The building of a tower by using skulls of enemies sends one powerful message. And, in 1809, Turkish general Hurshid Pasha gathered 952 rebel skulls, midway through the first Serbian uprising against the Ottoman Empire for completing grisly project near the city of Niš. Around 58 of that were later separated and given dignified funerals. However, you can still see the building today due to the Serbian government’s preservation efforts.

5. The Eggenburg Charnel, Austria

Source = Atlasobscura

In this marvel of ghoulish beauty, the remains of 5800 Austrians were utilized which was largely constructed in the year 1405.  The majority of the charnel was constructed in 1405, while mentions of the site are as early as 1299. The longer bones from the legs and arms form a semi-circle around the small pile of skulls. And, that is the central focal point of the charnel. More we can say, it is a frighteningly beautiful sight. Every bone is giving the pit-like skull cavern asymmetrical and haunting brilliance in human remains.

6. Dinosaur Bone Cabin, US

Source = Blogspot

This building is unique in its way. Yes, and the reason behind it is there are dinosaur fossils available in quite an abundance in the cowboy state along with the bones of homo sapiens that have been converted into building materials. Gas station owner and Wyomingite Thomas Boylan completed constructing this piece of prehistoric real estate in 1933.

7. Our Lady of the Conception of the Capuchins, Rome, Italy

Source = Wikimedia

The meticulously-arranged bones of some 4000 friars laid out to form a myriad of gorgeous designs (including stars and flowers) are lying beneath this Roman church. Some of them are modeled like ghostly mannequins under drooping robes.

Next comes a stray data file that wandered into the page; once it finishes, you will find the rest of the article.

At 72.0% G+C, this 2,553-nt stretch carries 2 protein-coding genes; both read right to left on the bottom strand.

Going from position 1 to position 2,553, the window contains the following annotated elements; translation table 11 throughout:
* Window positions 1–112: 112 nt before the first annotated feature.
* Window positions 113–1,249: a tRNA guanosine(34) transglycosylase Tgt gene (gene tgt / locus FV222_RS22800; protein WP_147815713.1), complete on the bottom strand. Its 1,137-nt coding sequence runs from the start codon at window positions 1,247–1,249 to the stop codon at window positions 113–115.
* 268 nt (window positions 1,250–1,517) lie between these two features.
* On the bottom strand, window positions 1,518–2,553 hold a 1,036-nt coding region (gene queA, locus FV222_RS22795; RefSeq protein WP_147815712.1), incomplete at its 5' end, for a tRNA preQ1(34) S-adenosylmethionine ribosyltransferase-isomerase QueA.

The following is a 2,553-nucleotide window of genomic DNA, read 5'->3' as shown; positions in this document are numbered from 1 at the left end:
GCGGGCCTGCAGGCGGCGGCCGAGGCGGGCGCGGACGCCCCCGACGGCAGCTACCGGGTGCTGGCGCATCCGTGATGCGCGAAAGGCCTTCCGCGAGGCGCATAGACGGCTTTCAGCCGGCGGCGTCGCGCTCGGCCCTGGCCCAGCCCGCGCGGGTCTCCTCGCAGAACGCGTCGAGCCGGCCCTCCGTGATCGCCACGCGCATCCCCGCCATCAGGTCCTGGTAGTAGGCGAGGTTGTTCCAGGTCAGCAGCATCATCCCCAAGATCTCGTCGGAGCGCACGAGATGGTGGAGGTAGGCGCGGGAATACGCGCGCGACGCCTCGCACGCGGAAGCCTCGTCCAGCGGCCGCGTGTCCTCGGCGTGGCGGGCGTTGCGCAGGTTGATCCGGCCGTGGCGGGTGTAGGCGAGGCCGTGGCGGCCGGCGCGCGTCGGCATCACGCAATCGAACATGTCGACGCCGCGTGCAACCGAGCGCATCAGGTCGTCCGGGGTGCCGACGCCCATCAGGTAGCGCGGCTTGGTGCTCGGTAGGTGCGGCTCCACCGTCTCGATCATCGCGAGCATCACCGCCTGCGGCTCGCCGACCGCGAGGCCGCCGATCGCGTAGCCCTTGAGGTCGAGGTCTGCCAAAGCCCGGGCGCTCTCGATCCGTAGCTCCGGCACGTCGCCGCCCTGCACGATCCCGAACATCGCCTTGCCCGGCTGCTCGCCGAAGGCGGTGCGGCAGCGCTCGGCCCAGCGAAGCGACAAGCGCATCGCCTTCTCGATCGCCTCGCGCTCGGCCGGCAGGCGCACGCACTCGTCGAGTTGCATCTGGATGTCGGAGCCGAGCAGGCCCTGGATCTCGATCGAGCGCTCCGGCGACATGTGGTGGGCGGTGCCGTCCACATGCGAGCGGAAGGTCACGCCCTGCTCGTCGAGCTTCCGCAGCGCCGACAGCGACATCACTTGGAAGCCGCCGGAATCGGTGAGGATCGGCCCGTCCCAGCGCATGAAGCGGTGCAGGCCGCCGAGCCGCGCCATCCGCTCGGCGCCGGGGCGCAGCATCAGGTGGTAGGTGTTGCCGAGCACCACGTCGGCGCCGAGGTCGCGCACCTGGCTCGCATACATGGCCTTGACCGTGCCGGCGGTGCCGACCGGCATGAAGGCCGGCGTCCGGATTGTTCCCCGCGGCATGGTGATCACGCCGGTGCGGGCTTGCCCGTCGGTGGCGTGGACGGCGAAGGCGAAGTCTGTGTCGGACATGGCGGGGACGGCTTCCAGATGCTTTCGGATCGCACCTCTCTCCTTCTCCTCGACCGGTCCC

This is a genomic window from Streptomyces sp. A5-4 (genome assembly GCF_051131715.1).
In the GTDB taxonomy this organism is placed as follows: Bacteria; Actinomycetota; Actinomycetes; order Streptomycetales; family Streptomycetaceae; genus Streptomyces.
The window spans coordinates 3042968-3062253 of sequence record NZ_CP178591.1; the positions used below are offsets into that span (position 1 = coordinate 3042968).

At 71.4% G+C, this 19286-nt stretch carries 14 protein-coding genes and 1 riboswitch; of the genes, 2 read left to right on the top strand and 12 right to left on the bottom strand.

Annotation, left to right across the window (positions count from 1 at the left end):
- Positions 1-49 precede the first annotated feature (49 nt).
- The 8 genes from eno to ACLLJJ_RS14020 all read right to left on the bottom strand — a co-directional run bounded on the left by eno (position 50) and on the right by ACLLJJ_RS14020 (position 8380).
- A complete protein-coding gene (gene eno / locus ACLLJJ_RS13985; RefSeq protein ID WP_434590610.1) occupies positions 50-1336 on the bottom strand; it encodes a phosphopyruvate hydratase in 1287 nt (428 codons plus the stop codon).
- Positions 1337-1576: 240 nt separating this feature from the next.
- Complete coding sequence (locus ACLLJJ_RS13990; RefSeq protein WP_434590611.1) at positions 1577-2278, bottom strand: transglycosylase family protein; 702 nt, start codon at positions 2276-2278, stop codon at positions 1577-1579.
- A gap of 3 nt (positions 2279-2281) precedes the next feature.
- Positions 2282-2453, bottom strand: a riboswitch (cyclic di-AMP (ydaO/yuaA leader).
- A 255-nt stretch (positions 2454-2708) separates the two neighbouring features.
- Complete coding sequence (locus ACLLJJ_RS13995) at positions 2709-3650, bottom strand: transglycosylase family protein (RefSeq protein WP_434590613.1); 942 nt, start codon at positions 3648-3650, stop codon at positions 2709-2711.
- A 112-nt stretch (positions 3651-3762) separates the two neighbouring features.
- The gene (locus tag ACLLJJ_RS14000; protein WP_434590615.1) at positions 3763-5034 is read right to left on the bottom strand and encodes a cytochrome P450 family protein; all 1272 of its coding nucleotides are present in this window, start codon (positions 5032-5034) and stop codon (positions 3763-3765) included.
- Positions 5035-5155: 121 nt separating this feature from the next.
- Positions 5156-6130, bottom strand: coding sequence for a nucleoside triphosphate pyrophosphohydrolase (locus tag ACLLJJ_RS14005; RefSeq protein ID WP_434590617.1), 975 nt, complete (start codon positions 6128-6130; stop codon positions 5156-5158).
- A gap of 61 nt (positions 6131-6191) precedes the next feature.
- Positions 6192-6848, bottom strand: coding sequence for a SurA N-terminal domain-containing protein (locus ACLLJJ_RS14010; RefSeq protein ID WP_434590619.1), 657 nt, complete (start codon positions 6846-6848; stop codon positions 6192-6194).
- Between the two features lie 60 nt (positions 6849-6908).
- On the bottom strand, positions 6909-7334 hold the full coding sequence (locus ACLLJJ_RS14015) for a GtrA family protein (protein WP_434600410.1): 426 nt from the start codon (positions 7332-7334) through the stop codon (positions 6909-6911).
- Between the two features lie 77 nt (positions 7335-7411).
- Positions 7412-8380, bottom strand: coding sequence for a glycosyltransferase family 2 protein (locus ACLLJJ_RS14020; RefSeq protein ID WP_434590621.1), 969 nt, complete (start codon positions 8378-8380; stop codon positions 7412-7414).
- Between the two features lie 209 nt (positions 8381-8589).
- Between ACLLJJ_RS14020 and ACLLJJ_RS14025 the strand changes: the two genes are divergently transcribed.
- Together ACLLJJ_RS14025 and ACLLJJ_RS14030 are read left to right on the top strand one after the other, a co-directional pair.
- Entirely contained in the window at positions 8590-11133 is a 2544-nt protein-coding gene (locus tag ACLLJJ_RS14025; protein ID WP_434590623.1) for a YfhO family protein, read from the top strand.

The entrance of the building reads,

“As you are, we once were. As we are, you shall one day be.”

The church, also known as Santa Maria della Concezione dei Cappuccini, was built on the orders of Pope Urban VIII between 1626 and 163. And, the project was created by Antonio Casoni.

Capuchin Church, a small space comprising several tiny chapels located beneath the church of Santa Maria, contains the remains of 3,700 monks buried between 1528 m and 1870 m over the years. For a long time, many of the bodies left to decompose in the ground before they were exhumed.

8. Cattle Bone House, Texas

Source = Somewheresvilledotorg

For over fifteen years, Dan Phillips of Texas has been building houses with recycled materials, and it could be seen that one of his favorite materials are cattle bones. In the eastern part of the state, one particular home where he supervised used bovine skeletons to shape door handles, countertops, patio furniture, and floor tiles.

9. Mammoth Bone Huts

Source = Donsmaps

Such primitive huts made with certain ice age giants’ remains are the oldest man-made dwellings in recorded history. Well, near the Ukrainian village of Mezhyrich, the best-known examples hail from an archaeological site.

10. Church of San Francisco

Source = Atlasobscura